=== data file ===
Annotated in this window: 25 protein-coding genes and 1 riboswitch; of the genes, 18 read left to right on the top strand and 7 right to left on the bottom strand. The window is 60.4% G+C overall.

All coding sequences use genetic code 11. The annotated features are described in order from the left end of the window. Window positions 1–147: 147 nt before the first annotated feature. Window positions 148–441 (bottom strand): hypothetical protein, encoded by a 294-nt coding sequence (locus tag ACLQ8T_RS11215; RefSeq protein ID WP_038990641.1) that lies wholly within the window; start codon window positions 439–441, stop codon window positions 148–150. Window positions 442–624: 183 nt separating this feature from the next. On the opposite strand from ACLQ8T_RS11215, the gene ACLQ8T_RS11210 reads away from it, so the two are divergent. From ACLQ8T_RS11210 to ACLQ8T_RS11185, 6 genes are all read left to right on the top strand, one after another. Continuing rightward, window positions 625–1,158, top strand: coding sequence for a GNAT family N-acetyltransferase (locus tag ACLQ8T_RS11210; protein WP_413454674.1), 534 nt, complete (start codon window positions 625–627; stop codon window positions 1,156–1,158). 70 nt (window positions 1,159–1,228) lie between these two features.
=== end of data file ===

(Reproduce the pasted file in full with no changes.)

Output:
Annotated in this window: 25 protein-coding genes and 1 riboswitch; of the genes, 18 read left to right on the top strand and 7 right to left on the bottom strand. The window is 60.4% G+C overall.

All coding sequences use genetic code 11. The annotated features are described in order from the left end of the window. Window positions 1–147: 147 nt before the first annotated feature. Window positions 148–441 (bottom strand): hypothetical protein, encoded by a 294-nt coding sequence (locus tag ACLQ8T_RS11215; RefSeq protein ID WP_038990641.1) that lies wholly within the window; start codon window positions 439–441, stop codon window positions 148–150. Window positions 442–624: 183 nt separating this feature from the next. On the opposite strand from ACLQ8T_RS11215, the gene ACLQ8T_RS11210 reads away from it, so the two are divergent. From ACLQ8T_RS11210 to ACLQ8T_RS11185, 6 genes are all read left to right on the top strand, one after another. Continuing rightward, window positions 625–1,158, top strand: coding sequence for a GNAT family N-acetyltransferase (locus tag ACLQ8T_RS11210; protein WP_413454674.1), 534 nt, complete (start codon window positions 625–627; stop codon window positions 1,156–1,158). 70 nt (window positions 1,159–1,228) lie between these two features.